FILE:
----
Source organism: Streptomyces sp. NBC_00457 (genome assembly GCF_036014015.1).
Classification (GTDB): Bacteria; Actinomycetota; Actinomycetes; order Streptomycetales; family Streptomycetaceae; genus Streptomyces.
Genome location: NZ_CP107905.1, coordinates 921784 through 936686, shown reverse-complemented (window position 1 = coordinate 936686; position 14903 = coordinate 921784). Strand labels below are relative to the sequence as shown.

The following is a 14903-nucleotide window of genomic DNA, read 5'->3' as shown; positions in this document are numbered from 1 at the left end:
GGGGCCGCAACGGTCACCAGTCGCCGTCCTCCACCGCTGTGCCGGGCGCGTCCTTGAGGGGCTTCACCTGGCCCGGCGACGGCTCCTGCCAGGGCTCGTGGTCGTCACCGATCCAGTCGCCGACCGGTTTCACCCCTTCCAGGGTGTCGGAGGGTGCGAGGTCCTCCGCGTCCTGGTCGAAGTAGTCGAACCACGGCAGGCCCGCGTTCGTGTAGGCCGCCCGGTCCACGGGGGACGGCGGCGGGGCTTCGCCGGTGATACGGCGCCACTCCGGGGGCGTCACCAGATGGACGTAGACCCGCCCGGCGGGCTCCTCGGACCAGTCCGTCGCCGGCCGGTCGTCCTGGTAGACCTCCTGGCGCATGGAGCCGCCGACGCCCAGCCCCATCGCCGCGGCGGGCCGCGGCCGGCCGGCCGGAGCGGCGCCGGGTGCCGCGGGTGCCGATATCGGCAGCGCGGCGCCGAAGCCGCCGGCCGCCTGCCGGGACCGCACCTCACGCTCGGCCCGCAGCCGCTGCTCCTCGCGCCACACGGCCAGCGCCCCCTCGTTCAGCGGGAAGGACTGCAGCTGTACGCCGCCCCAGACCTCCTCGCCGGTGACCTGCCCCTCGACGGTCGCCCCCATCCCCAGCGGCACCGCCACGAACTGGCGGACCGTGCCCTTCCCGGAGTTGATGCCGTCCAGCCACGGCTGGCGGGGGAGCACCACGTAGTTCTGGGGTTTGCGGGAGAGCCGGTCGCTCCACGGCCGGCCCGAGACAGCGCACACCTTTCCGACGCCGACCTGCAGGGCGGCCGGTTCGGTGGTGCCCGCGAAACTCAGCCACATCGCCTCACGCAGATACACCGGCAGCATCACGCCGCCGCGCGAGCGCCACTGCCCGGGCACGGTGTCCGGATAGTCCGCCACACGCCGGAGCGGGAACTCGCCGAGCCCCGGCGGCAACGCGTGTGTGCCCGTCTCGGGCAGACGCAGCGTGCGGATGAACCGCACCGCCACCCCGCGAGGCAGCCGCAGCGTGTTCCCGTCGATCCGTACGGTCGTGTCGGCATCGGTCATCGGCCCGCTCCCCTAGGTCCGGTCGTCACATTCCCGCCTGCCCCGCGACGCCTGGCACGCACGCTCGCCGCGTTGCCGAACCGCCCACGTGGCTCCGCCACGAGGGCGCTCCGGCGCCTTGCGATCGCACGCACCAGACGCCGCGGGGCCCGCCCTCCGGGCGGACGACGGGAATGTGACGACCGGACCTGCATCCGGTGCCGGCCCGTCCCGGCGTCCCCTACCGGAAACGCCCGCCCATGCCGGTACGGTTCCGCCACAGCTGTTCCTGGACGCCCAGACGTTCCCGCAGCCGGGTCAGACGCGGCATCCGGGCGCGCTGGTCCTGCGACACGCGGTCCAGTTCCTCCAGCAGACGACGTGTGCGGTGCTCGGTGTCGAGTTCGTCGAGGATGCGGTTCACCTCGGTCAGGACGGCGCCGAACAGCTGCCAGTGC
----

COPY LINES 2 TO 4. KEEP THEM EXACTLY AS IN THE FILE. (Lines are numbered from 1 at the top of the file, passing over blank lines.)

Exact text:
Classification (GTDB): Bacteria; Actinomycetota; Actinomycetes; order Streptomycetales; family Streptomycetaceae; genus Streptomyces.
Genome location: NZ_CP107905.1, coordinates 921784 through 936686, shown reverse-complemented (window position 1 = coordinate 936686; position 14903 = coordinate 921784). Strand labels below are relative to the sequence as shown.

The following is a 14903-nucleotide window of genomic DNA, read 5'->3' as shown; positions in this document are numbered from 1 at the left end: